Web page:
So, the elements that you provide for the audience or reader actually draws them in, and keeps them engaged with the story and the characters.  Good stories are made up of various elements.  There are guidelines, not hard-fast rules, but structure and strategy is paramount.

Aristotle claimed, “the ability to plot, or to create a powerful structure, is the most important aspect of writing.  Good writers serve their stories; bad writers serve their own agendas.”

A story is evolving, not static.  It is LIVING–alive with anticipation, and that anticipation holds an audience/reader to the premise like glue.

There are reasons that films like: A Beautiful Mind (2001), Dances With Wolves (1990), How Green Was My Valley (1941), Zorba The Greek (1964), Norma Rae (1979), Crazy Heart (2009), The Silence of the Lambs (1995), The Sound of Music (1965), Lord of the Rings (2000-2010), Crouching Tiger Hidden Dragon (2000), Whale Rider (2003), Gangs of New York (2002), La Vie En Rose ( 2007), Finding Nemo (2003), Inception (2010), Toy Story 3 (2010), Fahrenheit  911 (2004), Atonement (2007), Little Miss Sunshine (2006), to name a few, have won Oscars.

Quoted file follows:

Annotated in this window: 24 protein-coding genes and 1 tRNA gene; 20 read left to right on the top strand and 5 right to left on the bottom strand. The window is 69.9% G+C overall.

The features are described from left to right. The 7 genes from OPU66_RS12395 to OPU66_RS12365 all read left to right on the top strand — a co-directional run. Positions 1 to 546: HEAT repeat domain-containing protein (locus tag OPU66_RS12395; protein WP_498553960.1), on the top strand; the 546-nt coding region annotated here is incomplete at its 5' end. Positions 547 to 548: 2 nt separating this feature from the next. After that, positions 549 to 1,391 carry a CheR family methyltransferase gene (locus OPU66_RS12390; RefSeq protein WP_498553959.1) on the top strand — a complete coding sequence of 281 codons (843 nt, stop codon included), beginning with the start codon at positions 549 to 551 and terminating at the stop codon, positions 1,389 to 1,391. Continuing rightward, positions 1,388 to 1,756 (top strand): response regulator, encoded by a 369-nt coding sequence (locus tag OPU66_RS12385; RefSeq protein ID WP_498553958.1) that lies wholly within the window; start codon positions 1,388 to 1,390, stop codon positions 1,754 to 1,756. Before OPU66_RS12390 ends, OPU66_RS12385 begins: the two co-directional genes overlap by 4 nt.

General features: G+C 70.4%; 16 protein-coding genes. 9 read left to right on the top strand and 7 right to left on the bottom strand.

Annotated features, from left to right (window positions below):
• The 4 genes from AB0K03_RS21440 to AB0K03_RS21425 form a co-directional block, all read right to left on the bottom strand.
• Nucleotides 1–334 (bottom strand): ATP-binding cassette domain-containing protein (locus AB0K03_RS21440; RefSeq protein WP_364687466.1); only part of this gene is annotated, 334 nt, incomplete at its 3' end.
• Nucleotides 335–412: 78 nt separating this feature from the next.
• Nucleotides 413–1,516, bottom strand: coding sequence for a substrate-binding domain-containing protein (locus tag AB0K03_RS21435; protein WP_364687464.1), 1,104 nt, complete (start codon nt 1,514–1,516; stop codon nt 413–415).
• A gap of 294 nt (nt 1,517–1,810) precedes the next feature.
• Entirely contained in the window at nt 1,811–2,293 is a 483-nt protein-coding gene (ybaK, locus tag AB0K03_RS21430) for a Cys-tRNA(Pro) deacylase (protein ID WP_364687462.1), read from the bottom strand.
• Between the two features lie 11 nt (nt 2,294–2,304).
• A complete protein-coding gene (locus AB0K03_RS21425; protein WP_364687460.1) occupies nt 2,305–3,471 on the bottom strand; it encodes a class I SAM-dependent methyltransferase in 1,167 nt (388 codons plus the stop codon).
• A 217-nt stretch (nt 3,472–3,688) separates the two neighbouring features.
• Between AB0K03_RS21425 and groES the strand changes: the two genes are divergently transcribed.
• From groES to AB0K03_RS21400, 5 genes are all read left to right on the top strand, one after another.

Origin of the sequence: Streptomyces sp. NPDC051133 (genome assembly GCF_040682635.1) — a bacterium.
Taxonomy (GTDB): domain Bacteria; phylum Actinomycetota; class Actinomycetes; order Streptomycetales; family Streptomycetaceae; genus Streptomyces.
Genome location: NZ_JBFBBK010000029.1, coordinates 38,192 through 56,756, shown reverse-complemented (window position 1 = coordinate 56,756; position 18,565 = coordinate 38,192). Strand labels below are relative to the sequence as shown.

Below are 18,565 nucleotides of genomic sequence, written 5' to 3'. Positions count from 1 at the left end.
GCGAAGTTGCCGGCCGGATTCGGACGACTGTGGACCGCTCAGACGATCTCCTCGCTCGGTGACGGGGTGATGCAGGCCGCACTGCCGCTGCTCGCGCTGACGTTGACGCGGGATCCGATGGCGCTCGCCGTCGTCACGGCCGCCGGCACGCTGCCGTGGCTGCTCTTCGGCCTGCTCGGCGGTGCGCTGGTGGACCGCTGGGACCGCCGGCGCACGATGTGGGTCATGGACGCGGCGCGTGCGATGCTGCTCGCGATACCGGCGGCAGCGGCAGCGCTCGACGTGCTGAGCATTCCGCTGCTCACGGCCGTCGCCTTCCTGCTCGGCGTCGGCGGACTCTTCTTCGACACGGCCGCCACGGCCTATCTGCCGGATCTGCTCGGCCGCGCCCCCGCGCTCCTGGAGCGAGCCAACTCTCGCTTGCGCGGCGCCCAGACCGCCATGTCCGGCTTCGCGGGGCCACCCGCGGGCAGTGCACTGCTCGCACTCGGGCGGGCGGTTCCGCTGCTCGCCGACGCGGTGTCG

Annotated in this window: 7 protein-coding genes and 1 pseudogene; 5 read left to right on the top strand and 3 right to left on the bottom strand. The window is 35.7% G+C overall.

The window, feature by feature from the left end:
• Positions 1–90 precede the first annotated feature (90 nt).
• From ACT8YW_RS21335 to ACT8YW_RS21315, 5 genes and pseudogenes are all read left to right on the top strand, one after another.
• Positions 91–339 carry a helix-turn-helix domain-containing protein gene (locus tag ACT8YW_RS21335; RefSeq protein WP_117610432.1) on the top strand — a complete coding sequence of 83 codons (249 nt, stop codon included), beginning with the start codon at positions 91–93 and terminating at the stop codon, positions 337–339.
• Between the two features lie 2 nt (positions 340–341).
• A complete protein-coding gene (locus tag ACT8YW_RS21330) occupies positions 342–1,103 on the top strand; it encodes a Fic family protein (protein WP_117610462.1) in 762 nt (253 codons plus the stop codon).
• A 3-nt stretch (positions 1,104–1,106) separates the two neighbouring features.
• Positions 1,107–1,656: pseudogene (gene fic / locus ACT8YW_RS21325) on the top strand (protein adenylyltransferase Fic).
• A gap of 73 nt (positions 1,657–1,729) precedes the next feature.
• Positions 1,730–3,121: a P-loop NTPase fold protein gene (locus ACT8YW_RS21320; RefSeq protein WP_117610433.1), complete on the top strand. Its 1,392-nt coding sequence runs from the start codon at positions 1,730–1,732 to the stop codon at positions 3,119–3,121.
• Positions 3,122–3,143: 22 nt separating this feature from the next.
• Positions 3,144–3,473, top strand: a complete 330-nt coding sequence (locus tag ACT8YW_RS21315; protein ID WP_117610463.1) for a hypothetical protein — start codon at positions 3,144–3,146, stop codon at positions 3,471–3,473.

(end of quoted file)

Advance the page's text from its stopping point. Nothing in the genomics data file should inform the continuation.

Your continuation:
For screenplay coaching and/or editing:  carlaiacovetti.com

Other references: ReadThrough.com – where screenwriters and actors collaborate online to help bring scripts to life!

Effective Monologues: What’s the Secret?

Writing Effective Monologues

You may discover that the most informative, provocative, emotional or dramatic scenes in a play, movie or T.V. show were monologues. That’s because monologues are the lifeblood of characters. Through monologues we learn the most about whom a character is, what their thought process is and what they plan to do to change their current circumstances.

EXAMPLE:  Good Will Hunting


If we break the word down phonetically, mono means one or single and -logue means to speak, or voice. So a monologue is simply one voice. I compare a monologue in a play to an instrument solo in an orchestra. All the instruments play together to create a composition but one instrument may be used to give voice to the most intricate, moving or interesting part of it.